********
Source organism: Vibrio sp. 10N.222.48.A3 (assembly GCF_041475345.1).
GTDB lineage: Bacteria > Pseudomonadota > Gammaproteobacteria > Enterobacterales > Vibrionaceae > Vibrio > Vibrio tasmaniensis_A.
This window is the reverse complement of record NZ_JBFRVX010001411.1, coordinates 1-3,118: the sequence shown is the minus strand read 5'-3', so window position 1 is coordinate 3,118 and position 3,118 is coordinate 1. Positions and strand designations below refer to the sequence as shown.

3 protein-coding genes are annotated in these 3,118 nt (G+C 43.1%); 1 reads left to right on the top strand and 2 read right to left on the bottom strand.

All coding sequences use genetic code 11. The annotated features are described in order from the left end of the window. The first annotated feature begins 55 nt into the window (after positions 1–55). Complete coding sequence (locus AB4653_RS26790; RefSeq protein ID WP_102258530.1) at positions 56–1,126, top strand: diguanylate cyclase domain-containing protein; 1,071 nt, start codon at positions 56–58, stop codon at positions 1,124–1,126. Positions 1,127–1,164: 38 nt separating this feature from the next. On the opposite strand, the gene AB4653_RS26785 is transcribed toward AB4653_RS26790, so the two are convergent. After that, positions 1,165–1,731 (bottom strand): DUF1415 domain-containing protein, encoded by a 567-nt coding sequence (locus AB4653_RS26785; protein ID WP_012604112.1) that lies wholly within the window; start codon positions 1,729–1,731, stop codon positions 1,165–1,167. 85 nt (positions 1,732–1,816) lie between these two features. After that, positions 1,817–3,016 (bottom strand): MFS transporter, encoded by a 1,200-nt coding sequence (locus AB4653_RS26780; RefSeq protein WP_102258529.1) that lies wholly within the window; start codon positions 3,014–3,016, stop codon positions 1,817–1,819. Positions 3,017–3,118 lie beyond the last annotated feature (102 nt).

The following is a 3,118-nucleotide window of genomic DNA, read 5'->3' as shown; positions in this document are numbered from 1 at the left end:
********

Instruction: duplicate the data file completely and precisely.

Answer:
Source organism: Vibrio sp. 10N.222.48.A3 (assembly GCF_041475345.1).
GTDB lineage: Bacteria > Pseudomonadota > Gammaproteobacteria > Enterobacterales > Vibrionaceae > Vibrio > Vibrio tasmaniensis_A.
This window is the reverse complement of record NZ_JBFRVX010001411.1, coordinates 1-3,118: the sequence shown is the minus strand read 5'-3', so window position 1 is coordinate 3,118 and position 3,118 is coordinate 1. Positions and strand designations below refer to the sequence as shown.

3 protein-coding genes are annotated in these 3,118 nt (G+C 43.1%); 1 reads left to right on the top strand and 2 read right to left on the bottom strand.

All coding sequences use genetic code 11. The annotated features are described in order from the left end of the window. The first annotated feature begins 55 nt into the window (after positions 1–55). Complete coding sequence (locus AB4653_RS26790; RefSeq protein ID WP_102258530.1) at positions 56–1,126, top strand: diguanylate cyclase domain-containing protein; 1,071 nt, start codon at positions 56–58, stop codon at positions 1,124–1,126. Positions 1,127–1,164: 38 nt separating this feature from the next. On the opposite strand, the gene AB4653_RS26785 is transcribed toward AB4653_RS26790, so the two are convergent. After that, positions 1,165–1,731 (bottom strand): DUF1415 domain-containing protein, encoded by a 567-nt coding sequence (locus AB4653_RS26785; protein ID WP_012604112.1) that lies wholly within the window; start codon positions 1,729–1,731, stop codon positions 1,165–1,167. 85 nt (positions 1,732–1,816) lie between these two features. After that, positions 1,817–3,016 (bottom strand): MFS transporter, encoded by a 1,200-nt coding sequence (locus AB4653_RS26780; RefSeq protein WP_102258529.1) that lies wholly within the window; start codon positions 3,014–3,016, stop codon positions 1,817–1,819. Positions 3,017–3,118 lie beyond the last annotated feature (102 nt).

The following is a 3,118-nucleotide window of genomic DNA, read 5'->3' as shown; positions in this document are numbered from 1 at the left end: